(Reviewed September 21, 2018)
An amusing but slight adaptation of a Nick Hornby novel which can laugh at its characters without precluding the possibility that they may laugh at themselves
Won't You Be My Neighbor?
(Reviewed September 20, 2018)
Did Mr Rogers’s extraordinary capacity for love end up producing a generation of haters?
(Reviewed March 6, 2018)
A delightful and not entirely politically correct movie about growing up as a Catholic schoolgirl in 2002-2003
Three Billboards Outside Ebbing, Missouri
(Reviewed February 22, 2018)
An occasionally amusing parable of guilt and forgiveness whose setting in small-town America, like the prejudices of its author, does it no favors
Yesterday was a red-letter day. Yesterday I read what I have been waiting and hoping for years to read in a major media outlet. And not in just one such outlet but two, quite independently of each other! Here’s what Ryan Clancy, writing in The Wall Street Journal had to say:
ENTRY from June 25, 2019
Many Americans have this quaint idea that the job of our elected leaders is to try to pass legislation that makes a tangible difference in improving people’s lives. Much of our political class and media don’t seem to agree. They prefer politics as performance art and virtue signaling and never miss an opportunity to take something an opponent said, twist it and present it in the worst possible light. Democrats talk about Republicans — and vice versa — not as fellow citizens to be debated but as enemies to be destroyed. Increasingly the same thing is happening within the parties, as purists and pragmatists battle for primacy. . . .The rule is a ritualized cycle of outrage and denunciation that never ends and makes our government and our lives worse. It’s no wonder Americans have such a low opinion of our politics and politicians.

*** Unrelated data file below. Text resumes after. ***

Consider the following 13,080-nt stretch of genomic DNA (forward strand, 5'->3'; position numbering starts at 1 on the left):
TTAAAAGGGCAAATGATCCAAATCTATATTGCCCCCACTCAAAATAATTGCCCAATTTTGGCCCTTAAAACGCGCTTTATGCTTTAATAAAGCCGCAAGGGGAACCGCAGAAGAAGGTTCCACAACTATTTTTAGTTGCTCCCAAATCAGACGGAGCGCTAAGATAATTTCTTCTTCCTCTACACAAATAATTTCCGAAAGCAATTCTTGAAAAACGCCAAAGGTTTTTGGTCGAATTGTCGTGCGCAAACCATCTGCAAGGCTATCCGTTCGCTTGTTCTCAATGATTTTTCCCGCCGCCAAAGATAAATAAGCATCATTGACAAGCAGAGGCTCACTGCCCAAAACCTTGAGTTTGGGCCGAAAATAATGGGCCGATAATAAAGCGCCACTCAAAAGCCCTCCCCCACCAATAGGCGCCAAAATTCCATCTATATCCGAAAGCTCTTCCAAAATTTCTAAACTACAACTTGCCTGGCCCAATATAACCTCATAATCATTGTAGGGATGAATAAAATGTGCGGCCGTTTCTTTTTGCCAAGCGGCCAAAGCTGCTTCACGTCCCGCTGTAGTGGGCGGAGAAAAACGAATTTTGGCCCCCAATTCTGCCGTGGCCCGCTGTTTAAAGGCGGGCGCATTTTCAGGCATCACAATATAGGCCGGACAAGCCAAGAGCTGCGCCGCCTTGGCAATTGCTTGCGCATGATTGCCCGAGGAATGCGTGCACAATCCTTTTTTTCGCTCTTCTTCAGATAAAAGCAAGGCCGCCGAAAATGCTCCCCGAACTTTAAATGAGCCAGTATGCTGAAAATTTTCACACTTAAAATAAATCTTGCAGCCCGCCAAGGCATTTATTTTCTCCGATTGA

Could it really be that the media, even if only in this admittedly exceptional corner, were finally waking up to the damage that their obsession with scandal was doing to our politics?
Before there was Howard Kurtz’s Media Madness, there was mine — now, alas, out of print but still available while supplies last for the cost of shipping and handling. Send $5.99 to me in care of the Ethics and Public Policy Center, 1730 M Street, Suite 910, Washington, D.C. 20036
Also available, now in paperback and Kindle version, is Honor, A History, which was first published in 2006. A study of Western cultural artifacts, from the epics of Homer to the movies and TV shows of today, it is focused on explaining why Western ideas of honor developed so differently from those elsewhere — and especially from the savage honor cultures of the Islamic world. The book then goes on to trace the collapse and ultimate rejection of the old Western honor culture from World War I until the present day and to suggest the conditions that would have to prevail for its revival.
Irony of Ironies.
May 31, 2019.
A parody of news coverage becomes self-parody and no one seems to notice — From The New Criterion of May, 2019 ...
May 7, 2019.
Isn’t the fantasy craze, now more than 40 years old and crazier than ever, just a little bit, um, childish? — From The Washington Examiner of May 7, 2019 ...
April 30, 2019.
Nowadays it takes Fake News to make news — From The New Criterion of April, 2019 ...